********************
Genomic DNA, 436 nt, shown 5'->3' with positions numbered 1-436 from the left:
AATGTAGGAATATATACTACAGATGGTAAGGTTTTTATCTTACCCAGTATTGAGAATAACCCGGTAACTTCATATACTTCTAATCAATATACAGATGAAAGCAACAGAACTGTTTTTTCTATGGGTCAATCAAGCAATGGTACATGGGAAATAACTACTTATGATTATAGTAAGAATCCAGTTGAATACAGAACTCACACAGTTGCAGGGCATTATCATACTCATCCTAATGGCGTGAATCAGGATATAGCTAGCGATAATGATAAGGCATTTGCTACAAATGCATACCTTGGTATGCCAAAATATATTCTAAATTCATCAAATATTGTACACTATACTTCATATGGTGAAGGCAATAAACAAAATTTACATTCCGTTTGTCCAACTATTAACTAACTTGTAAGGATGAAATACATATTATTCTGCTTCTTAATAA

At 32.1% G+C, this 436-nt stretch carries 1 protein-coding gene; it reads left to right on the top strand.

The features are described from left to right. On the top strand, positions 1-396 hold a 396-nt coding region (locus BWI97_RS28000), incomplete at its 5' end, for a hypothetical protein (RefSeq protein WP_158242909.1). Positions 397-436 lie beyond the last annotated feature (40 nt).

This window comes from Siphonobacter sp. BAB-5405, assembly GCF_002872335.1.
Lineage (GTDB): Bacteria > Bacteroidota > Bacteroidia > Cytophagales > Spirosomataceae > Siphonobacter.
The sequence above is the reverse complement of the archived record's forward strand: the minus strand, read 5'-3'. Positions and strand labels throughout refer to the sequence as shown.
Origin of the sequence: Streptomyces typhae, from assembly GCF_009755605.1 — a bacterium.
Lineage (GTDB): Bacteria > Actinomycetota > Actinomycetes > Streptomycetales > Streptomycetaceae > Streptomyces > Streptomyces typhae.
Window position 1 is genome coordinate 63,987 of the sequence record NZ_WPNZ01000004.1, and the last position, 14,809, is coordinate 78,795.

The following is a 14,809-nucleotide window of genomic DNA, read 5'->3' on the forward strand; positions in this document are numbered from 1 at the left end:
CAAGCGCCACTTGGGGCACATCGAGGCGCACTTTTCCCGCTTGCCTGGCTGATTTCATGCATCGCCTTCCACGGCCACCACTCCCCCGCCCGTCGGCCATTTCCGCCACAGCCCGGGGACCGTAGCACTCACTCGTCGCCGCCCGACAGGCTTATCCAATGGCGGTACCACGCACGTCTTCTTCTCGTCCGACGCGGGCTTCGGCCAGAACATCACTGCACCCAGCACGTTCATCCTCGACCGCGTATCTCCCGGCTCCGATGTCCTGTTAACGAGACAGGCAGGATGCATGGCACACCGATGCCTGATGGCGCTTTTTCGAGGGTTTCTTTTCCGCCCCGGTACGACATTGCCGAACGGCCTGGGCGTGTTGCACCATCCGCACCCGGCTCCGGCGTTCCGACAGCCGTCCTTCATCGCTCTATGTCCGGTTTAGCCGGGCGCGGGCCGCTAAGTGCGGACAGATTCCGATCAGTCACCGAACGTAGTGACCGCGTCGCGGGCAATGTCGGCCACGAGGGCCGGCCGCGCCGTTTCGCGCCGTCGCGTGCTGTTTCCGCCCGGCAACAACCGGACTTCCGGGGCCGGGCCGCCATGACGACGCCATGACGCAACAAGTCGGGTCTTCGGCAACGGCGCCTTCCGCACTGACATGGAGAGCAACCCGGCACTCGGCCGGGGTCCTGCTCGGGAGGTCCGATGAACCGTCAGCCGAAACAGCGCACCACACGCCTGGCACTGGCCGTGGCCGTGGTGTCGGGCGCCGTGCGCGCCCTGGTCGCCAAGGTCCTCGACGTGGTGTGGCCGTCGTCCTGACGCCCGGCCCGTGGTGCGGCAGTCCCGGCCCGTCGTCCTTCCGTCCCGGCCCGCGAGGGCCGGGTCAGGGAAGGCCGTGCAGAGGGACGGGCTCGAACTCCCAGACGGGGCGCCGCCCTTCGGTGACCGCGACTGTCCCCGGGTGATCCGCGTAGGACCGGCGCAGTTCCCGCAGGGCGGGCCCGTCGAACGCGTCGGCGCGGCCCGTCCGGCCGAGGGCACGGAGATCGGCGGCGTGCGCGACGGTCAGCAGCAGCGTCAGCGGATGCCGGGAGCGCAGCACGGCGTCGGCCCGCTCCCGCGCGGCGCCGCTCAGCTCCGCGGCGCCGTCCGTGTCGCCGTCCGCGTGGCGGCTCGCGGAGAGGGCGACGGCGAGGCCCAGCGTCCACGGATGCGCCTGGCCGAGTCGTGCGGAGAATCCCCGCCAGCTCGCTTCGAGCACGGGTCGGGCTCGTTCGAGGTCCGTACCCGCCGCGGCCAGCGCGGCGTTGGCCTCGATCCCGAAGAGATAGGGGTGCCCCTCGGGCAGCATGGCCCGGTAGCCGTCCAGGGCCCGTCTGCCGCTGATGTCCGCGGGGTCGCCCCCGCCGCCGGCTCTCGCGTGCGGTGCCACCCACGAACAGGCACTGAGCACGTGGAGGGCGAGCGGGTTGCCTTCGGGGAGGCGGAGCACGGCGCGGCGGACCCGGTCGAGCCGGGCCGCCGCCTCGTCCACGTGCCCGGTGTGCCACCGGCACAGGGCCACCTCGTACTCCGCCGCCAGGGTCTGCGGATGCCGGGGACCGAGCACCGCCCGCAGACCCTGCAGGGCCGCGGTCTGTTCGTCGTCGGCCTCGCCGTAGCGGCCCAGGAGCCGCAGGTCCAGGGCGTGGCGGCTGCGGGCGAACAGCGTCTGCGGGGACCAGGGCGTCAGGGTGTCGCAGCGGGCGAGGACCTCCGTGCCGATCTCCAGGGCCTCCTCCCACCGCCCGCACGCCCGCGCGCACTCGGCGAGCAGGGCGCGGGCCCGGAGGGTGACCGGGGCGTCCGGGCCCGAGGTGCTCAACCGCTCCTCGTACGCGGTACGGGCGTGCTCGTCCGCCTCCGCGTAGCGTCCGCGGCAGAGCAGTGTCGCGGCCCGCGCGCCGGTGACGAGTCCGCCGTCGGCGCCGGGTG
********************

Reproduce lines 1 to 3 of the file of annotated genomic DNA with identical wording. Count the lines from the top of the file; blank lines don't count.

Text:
Genomic DNA, 436 nt, shown 5'->3' with positions numbered 1-436 from the left:
AATGTAGGAATATATACTACAGATGGTAAGGTTTTTATCTTACCCAGTATTGAGAATAACCCGGTAACTTCATATACTTCTAATCAATATACAGATGAAAGCAACAGAACTGTTTTTTCTATGGGTCAATCAAGCAATGGTACATGGGAAATAACTACTTATGATTATAGTAAGAATCCAGTTGAATACAGAACTCACACAGTTGCAGGGCATTATCATACTCATCCTAATGGCGTGAATCAGGATATAGCTAGCGATAATGATAAGGCATTTGCTACAAATGCATACCTTGGTATGCCAAAATATATTCTAAATTCATCAAATATTGTACACTATACTTCATATGGTGAAGGCAATAAACAAAATTTACATTCCGTTTGTCCAACTATTAACTAACTTGTAAGGATGAAATACATATTATTCTGCTTCTTAATAA

At 32.1% G+C, this 436-nt stretch carries 1 protein-coding gene; it reads left to right on the top strand.